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The World That Darwin Made

A Modern Biology continued


Image of daspletosaurus, rendering based on skeletal reconstruction, 2007.
Daspletosaurus, 2007 rendering based on skeletal reconstruction

The other great discipline that Darwin influenced was the science of behavior. Reproductive success is the standard of species success, and species are more than anatomy—they are anatomy in action. Darwin himself, in his Descent of Man, and Selection in Relation to Sex (1871), and The Expression of Emotions in Man and Animals (1872), explored the relationship of instinct and intellect, innate and learned behaviors. His work further inspired George Romanes (1848-1894), Konrad Lorenz (1903–1989), and Niko Tinbergen (1907-1988), the founders of the science of ethology. Darwinian agendas shape the research of primatologists Dian Fossey (1932-1985) and Jane Goodall (b. 1934), and entomologist E. O. Wilson (b. 1929).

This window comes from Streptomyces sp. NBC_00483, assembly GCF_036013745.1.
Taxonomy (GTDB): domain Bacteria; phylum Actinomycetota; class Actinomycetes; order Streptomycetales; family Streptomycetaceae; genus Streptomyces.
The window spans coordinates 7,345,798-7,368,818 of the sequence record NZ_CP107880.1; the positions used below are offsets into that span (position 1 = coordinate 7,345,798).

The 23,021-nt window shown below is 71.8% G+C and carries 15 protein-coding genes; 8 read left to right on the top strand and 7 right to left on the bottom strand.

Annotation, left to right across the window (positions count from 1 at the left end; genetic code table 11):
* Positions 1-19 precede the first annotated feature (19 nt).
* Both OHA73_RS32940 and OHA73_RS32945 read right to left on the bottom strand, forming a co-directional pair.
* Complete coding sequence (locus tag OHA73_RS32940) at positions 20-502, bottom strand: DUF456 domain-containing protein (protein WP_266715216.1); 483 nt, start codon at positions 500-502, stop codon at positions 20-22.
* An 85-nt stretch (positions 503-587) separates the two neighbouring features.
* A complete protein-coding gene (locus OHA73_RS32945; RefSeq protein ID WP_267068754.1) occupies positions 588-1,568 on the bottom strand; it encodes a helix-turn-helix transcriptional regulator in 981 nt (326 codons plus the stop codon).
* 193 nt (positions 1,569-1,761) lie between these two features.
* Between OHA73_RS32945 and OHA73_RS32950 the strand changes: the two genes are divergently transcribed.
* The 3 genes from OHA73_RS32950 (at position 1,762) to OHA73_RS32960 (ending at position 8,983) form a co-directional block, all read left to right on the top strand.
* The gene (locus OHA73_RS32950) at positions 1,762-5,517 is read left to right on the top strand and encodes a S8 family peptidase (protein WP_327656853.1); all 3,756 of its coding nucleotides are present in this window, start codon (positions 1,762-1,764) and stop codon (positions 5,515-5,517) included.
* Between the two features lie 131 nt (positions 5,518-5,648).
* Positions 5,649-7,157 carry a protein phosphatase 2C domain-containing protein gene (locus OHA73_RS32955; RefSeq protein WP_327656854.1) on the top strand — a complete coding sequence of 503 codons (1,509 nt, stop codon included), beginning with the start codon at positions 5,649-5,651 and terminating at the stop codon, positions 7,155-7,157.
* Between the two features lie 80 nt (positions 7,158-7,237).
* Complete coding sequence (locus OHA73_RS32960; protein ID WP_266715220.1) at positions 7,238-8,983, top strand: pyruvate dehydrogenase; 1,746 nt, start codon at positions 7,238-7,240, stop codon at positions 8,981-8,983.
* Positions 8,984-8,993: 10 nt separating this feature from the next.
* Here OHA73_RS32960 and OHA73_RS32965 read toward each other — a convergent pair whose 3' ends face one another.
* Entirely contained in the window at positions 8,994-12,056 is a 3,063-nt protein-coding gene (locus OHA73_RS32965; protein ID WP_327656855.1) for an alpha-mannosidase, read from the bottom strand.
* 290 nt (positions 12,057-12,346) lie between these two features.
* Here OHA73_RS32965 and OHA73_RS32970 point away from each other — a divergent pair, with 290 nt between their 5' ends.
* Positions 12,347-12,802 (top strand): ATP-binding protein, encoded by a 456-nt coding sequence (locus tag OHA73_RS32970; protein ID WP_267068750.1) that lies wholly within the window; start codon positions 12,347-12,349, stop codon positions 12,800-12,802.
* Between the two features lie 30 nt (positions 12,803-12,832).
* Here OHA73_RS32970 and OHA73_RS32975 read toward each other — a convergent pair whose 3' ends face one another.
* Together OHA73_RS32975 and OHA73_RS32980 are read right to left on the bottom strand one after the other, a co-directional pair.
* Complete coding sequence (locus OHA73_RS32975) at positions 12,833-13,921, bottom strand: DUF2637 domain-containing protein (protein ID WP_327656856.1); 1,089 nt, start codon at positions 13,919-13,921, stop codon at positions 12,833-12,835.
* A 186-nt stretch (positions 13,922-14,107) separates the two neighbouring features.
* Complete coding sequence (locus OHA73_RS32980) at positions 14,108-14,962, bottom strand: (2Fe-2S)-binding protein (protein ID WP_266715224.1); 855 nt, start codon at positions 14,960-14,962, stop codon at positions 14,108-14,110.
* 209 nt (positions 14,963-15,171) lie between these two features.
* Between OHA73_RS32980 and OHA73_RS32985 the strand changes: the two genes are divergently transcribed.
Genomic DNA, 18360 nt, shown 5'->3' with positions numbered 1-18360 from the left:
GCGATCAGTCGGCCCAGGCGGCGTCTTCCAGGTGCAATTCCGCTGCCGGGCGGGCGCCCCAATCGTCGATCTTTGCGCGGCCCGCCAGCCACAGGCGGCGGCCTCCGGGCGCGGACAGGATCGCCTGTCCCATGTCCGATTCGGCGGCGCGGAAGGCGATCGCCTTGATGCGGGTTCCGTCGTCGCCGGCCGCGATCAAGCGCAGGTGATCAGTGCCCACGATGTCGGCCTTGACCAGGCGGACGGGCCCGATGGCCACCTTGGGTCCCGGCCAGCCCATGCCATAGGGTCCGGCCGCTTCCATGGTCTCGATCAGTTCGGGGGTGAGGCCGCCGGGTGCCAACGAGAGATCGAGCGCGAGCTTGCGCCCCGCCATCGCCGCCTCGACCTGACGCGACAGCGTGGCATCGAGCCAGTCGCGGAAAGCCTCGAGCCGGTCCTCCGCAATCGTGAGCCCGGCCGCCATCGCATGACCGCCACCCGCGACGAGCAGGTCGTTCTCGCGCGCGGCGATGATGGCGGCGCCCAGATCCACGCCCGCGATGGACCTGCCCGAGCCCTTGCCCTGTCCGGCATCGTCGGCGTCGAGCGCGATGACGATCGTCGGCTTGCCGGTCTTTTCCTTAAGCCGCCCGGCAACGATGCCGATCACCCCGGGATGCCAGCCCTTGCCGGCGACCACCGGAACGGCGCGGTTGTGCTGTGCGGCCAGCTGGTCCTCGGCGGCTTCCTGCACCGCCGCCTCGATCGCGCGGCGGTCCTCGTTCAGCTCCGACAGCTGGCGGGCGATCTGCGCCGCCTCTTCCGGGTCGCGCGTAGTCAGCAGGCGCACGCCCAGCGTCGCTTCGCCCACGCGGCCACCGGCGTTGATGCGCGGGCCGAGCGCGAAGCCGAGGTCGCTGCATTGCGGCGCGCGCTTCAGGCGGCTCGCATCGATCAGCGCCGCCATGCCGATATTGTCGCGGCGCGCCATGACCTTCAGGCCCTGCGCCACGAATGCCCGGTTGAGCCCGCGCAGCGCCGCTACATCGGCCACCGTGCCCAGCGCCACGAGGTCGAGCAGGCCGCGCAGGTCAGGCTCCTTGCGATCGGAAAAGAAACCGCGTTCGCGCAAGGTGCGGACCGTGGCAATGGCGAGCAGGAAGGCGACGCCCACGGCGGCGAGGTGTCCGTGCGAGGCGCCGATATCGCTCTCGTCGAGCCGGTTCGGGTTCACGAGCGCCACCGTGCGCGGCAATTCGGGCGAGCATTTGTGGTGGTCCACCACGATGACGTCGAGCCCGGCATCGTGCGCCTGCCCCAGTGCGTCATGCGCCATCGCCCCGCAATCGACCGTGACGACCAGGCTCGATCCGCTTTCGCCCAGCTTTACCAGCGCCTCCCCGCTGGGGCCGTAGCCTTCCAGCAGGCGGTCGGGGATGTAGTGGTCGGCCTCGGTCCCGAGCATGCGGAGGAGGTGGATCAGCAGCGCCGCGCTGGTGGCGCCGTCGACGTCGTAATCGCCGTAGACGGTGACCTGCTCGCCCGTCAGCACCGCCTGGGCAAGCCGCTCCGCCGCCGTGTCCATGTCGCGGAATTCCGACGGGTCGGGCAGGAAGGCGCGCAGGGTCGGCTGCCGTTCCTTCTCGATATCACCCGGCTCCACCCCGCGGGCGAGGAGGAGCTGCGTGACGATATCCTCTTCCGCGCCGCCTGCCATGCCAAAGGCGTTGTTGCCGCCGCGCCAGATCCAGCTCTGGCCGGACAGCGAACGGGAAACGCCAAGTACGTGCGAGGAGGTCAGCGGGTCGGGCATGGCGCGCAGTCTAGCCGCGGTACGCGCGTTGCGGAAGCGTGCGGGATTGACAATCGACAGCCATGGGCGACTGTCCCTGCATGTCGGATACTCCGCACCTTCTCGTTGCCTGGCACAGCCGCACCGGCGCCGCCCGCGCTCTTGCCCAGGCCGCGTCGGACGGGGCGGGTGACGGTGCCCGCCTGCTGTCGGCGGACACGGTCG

Darwin’s views now underlie biological thought; they continue to grow and develop. One major innovation came in 1972, when Stephen Jay Gould (1941-2002) and Niles Eldredge (b. 1943) proposed punctuated equilibrium: on the basis of paleontological evidence, evolution of new species was shown to occur in spurts and starts, not as a continuous process. Controversially, Richard Dawkins (b. 1941) stressed the gene as the unit of natural selection (The Selfish Gene, 1976), and E. O. Wilson extended this notion to social behavior (Sociobiology: The New Synthesis, 1975). The Human Genome Research Project began in 1988 under the direction of James Watson, the co-discoverer of the structure of DNA; in 2003, under the leadership of Francis Collins (b. 1950), it had identified the entire human genetic structure (as had a private venture led by Craig Venter [b.1946]). As the work continues with other species, it promises detailed access to the interplay of genes and species over biological time—knowledge not only of how species arose, but also how strategies for life work out within cells and molecules. Darwin’s vision of naturally innovative systems, how “from so simple a beginning, endless forms most beautiful and most wonderful have been, and are being evolved” is now the vision of science.